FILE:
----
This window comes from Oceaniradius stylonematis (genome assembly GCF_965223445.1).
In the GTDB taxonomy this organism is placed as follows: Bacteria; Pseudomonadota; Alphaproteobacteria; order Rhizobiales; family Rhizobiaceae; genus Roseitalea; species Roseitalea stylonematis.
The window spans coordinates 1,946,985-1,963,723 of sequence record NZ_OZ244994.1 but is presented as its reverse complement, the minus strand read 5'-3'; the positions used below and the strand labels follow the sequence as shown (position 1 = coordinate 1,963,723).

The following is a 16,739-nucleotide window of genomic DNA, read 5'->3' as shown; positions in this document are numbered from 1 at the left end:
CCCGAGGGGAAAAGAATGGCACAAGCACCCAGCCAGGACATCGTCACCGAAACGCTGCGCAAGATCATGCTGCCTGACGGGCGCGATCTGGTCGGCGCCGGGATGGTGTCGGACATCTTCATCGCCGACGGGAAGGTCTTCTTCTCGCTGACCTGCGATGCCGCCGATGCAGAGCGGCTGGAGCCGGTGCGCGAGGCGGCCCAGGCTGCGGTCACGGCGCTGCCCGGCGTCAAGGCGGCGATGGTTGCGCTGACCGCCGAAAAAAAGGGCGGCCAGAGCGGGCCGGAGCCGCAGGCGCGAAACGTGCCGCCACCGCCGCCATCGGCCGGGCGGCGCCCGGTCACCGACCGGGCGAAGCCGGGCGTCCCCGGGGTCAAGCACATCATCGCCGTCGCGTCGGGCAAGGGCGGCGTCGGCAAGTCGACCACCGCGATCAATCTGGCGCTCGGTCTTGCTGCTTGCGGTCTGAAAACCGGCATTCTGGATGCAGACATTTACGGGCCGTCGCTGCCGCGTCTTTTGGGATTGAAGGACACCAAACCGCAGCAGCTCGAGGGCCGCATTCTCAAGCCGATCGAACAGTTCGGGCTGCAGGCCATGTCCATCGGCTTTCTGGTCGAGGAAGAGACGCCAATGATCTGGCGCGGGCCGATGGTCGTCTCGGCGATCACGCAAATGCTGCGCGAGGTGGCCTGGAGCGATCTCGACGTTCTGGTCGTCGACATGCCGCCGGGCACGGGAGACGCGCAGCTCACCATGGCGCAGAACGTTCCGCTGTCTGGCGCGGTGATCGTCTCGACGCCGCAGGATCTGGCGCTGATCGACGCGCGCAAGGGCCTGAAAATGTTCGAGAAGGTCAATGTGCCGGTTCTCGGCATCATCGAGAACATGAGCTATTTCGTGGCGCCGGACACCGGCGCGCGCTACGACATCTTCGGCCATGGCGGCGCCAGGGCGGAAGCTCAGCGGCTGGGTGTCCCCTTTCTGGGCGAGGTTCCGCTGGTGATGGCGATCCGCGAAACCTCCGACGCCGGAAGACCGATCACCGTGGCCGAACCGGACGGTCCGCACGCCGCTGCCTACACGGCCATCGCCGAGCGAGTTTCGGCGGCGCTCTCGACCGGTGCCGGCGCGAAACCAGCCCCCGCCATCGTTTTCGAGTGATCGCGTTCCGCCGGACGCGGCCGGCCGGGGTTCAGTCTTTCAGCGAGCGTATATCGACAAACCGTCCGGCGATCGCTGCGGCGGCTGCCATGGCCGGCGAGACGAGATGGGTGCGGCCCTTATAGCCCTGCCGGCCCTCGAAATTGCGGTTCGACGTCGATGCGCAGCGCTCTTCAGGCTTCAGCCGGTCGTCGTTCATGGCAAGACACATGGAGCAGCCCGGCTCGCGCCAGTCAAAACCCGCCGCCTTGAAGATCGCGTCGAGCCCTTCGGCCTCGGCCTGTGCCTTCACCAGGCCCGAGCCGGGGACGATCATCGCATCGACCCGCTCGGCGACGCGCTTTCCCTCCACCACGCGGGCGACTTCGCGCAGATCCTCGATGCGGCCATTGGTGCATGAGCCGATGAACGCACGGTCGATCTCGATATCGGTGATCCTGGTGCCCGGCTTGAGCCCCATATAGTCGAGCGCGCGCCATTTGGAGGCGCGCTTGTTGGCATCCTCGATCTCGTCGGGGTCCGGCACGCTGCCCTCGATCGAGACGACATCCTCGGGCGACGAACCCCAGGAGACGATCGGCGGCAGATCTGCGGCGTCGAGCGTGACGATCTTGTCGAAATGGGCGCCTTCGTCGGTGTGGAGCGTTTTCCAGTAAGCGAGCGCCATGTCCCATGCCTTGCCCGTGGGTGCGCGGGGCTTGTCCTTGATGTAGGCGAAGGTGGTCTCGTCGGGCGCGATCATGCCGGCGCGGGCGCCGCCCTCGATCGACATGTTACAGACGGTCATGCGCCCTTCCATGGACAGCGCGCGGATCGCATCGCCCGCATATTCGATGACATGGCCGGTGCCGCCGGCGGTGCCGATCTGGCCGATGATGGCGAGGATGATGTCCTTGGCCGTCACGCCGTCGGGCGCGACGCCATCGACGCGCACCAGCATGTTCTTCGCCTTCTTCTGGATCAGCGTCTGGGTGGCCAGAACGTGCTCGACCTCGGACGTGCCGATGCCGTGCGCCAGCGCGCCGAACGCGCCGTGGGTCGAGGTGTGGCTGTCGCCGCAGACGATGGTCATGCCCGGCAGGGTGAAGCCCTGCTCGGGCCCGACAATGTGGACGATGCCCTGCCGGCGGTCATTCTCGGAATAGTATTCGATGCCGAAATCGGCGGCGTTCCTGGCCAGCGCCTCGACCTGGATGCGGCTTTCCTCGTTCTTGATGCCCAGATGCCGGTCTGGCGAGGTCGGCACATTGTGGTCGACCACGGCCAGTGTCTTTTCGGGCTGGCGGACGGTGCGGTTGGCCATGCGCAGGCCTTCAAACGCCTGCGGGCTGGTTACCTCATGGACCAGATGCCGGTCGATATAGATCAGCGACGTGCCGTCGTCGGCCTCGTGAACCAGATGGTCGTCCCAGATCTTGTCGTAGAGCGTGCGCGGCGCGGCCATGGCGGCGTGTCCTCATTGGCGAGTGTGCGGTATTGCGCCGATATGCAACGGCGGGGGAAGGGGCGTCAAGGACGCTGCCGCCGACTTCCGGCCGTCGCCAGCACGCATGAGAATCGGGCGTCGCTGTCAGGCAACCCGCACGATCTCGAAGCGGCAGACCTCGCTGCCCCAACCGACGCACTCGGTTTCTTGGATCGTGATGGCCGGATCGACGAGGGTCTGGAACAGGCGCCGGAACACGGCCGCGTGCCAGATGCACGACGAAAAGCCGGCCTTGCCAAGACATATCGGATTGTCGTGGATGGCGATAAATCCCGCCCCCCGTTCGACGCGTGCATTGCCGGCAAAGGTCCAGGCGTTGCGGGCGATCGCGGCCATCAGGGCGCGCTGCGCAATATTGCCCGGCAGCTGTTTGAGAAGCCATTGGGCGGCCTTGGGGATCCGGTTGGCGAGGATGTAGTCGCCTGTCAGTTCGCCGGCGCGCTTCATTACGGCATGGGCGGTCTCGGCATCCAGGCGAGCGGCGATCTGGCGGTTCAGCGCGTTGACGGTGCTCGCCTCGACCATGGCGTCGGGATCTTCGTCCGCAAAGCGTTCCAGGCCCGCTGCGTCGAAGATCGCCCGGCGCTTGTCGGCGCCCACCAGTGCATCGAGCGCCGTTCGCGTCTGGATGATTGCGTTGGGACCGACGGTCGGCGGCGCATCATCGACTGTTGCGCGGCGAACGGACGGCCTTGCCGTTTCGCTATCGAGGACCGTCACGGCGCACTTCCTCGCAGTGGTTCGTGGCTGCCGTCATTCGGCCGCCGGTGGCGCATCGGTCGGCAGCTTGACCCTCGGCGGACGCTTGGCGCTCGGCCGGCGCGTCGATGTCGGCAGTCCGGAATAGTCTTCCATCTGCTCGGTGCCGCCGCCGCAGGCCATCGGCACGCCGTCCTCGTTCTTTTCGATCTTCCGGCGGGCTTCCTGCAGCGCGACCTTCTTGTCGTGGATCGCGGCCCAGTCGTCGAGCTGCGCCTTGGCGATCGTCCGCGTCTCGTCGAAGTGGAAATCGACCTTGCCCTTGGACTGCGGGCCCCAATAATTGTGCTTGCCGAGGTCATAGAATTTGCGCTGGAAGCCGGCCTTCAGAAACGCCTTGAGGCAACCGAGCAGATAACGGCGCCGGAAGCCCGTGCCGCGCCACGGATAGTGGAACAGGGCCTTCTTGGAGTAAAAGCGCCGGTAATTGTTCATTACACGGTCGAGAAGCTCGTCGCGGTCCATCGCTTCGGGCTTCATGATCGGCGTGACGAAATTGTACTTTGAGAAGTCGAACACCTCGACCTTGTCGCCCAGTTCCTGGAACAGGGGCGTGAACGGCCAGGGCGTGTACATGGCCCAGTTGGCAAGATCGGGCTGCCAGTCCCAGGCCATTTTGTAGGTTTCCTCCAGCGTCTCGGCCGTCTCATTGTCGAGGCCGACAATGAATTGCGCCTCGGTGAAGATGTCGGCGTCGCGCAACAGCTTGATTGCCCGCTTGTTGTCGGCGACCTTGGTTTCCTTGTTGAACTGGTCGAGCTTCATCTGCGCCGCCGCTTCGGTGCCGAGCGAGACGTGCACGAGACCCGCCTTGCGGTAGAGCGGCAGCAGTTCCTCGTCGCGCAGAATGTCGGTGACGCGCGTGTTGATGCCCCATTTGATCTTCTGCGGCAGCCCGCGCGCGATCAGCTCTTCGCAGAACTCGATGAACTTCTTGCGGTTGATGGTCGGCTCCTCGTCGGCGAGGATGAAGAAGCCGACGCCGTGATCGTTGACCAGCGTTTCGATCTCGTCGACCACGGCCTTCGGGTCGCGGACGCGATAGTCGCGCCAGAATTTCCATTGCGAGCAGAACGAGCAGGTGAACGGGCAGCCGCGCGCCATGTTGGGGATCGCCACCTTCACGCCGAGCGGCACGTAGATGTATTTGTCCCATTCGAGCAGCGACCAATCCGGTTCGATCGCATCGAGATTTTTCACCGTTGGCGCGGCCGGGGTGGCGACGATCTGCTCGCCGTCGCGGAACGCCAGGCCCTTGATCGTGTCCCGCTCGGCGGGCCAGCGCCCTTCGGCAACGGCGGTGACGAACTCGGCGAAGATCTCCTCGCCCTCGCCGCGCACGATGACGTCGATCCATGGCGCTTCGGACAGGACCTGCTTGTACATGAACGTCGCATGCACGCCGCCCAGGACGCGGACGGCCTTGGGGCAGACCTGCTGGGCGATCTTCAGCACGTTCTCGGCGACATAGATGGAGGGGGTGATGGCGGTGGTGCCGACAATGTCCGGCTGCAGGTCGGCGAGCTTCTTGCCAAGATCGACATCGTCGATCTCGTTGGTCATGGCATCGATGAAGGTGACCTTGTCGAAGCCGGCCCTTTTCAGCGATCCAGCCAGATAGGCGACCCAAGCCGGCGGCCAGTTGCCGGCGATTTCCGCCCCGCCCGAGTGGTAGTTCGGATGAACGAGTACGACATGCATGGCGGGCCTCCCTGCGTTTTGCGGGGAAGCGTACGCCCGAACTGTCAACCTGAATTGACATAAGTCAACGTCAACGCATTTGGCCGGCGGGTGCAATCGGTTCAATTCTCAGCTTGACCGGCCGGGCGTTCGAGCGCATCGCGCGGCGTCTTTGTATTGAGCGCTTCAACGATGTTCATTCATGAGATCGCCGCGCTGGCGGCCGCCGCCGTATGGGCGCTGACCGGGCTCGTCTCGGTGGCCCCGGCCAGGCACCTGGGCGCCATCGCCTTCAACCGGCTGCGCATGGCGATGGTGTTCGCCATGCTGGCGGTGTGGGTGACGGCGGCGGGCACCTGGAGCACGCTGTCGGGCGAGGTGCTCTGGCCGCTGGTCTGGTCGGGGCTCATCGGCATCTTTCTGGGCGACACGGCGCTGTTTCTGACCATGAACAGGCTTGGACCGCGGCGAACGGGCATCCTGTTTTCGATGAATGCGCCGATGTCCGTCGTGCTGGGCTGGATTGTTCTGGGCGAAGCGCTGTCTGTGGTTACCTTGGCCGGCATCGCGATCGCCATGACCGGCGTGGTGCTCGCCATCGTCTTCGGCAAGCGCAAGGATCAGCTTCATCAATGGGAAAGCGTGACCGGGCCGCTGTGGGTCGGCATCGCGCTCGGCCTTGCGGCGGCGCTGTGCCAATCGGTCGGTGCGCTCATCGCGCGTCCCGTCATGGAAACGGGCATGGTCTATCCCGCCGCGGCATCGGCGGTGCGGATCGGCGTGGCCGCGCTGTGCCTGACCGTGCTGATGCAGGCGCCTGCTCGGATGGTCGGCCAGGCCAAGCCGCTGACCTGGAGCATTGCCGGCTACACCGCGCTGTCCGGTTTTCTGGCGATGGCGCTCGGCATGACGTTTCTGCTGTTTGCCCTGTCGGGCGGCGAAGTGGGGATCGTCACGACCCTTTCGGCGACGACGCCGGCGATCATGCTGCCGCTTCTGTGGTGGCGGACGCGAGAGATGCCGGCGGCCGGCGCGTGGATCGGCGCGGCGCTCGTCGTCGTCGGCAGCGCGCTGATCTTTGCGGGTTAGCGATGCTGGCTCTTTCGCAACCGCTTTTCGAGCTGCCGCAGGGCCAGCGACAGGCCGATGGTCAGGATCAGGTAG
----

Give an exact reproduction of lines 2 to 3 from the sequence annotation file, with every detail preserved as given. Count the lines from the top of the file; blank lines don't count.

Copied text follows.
In the GTDB taxonomy this organism is placed as follows: Bacteria; Pseudomonadota; Alphaproteobacteria; order Rhizobiales; family Rhizobiaceae; genus Roseitalea; species Roseitalea stylonematis.
The window spans coordinates 1,946,985-1,963,723 of sequence record NZ_OZ244994.1 but is presented as its reverse complement, the minus strand read 5'-3'; the positions used below and the strand labels follow the sequence as shown (position 1 = coordinate 1,963,723).